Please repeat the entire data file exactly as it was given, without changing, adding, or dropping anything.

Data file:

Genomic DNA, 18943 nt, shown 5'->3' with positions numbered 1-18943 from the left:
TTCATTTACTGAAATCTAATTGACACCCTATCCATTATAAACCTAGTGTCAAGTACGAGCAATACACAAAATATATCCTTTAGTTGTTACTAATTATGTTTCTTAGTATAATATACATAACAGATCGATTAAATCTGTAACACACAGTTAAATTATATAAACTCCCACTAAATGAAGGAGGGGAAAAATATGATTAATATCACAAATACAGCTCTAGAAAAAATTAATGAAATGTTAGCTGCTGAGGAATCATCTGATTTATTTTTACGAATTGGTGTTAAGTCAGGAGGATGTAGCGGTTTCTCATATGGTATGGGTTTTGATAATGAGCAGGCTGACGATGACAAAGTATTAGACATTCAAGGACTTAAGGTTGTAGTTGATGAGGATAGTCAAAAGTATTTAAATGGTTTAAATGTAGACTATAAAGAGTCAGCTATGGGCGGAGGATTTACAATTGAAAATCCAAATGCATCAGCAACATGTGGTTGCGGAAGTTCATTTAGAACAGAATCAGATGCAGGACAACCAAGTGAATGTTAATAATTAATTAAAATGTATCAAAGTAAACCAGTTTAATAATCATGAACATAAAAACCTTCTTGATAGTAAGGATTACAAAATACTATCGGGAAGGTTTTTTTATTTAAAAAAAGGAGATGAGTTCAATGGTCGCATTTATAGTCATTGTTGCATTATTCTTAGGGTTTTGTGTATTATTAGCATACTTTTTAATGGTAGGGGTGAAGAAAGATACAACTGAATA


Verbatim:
Genomic DNA, 18943 nt, shown 5'->3' with positions numbered 1-18943 from the left:
TTCATTTACTGAAATCTAATTGACACCCTATCCATTATAAACCTAGTGTCAAGTACGAGCAATACACAAAATATATCCTTTAGTTGTTACTAATTATGTTTCTTAGTATAATATACATAACAGATCGATTAAATCTGTAACACACAGTTAAATTATATAAACTCCCACTAAATGAAGGAGGGGAAAAATATGATTAATATCACAAATACAGCTCTAGAAAAAATTAATGAAATGTTAGCTGCTGAGGAATCATCTGATTTATTTTTACGAATTGGTGTTAAGTCAGGAGGATGTAGCGGTTTCTCATATGGTATGGGTTTTGATAATGAGCAGGCTGACGATGACAAAGTATTAGACATTCAAGGACTTAAGGTTGTAGTTGATGAGGATAGTCAAAAGTATTTAAATGGTTTAAATGTAGACTATAAAGAGTCAGCTATGGGCGGAGGATTTACAATTGAAAATCCAAATGCATCAGCAACATGTGGTTGCGGAAGTTCATTTAGAACAGAATCAGATGCAGGACAACCAAGTGAATGTTAATAATTAATTAAAATGTATCAAAGTAAACCAGTTTAATAATCATGAACATAAAAACCTTCTTGATAGTAAGGATTACAAAATACTATCGGGAAGGTTTTTTTATTTAAAAAAAGGAGATGAGTTCAATGGTCGCATTTATAGTCATTGTTGCATTATTCTTAGGGTTTTGTGTATTATTAGCATACTTTTTAATGGTAGGGGTGAAGAAAGATACAACTGAATA